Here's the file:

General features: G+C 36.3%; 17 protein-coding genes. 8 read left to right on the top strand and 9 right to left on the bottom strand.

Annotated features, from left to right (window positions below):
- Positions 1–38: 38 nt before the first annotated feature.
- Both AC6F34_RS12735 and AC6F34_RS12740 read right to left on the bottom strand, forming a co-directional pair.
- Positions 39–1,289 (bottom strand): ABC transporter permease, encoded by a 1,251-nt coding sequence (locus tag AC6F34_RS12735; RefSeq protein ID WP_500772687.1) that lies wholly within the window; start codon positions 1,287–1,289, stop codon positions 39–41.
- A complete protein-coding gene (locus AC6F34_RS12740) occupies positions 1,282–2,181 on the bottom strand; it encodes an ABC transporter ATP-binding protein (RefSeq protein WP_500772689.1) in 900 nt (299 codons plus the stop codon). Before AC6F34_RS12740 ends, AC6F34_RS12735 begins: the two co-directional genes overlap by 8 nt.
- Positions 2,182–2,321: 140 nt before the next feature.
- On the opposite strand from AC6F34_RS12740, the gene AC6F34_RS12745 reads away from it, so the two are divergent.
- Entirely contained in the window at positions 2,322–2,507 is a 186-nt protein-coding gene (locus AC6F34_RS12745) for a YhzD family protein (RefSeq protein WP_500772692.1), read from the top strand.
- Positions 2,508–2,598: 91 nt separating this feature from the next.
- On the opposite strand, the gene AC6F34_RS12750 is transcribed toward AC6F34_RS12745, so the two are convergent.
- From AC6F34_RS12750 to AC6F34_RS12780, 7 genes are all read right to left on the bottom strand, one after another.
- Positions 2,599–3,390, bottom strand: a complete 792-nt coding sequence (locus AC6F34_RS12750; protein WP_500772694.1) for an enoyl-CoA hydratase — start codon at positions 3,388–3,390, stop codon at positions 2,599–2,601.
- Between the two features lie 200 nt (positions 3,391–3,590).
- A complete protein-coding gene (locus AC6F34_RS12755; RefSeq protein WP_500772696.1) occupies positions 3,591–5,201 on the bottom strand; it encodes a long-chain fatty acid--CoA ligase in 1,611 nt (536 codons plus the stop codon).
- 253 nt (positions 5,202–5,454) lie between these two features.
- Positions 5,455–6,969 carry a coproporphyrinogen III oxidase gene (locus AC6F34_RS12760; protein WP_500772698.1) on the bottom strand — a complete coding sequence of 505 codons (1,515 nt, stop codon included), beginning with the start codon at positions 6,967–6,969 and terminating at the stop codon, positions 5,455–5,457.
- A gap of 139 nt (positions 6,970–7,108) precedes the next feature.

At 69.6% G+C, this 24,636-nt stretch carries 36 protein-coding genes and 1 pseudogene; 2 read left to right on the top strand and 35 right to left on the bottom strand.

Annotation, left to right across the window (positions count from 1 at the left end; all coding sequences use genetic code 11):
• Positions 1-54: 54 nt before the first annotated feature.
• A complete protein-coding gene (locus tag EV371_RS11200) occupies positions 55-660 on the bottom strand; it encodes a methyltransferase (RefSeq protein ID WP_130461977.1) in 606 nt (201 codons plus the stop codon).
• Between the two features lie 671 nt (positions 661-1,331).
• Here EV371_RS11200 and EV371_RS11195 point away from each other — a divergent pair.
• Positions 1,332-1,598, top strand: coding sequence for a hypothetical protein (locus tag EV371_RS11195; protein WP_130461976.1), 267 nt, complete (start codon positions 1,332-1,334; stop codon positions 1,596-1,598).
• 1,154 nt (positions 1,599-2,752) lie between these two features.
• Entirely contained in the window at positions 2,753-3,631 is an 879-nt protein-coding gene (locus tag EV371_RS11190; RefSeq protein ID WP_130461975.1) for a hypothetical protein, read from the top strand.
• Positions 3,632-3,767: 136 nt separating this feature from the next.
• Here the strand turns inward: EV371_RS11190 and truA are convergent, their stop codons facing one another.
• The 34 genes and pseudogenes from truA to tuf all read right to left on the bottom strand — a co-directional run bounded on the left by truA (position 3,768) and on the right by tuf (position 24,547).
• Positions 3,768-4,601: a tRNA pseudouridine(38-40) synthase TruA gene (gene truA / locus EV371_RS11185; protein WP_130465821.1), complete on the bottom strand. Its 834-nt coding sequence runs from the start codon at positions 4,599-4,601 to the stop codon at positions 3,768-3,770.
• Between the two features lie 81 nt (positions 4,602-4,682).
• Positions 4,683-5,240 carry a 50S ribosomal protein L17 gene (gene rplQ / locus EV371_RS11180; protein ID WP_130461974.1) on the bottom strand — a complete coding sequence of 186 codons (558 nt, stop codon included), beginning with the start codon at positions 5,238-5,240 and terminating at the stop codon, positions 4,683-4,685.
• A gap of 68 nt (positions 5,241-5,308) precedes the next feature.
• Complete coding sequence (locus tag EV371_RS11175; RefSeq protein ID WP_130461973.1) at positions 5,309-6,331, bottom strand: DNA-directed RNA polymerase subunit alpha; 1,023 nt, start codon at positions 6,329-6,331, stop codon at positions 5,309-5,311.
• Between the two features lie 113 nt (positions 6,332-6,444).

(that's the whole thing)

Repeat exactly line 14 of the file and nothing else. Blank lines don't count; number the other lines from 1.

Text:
- Between the two features lie 200 nt (positions 3,391–3,590).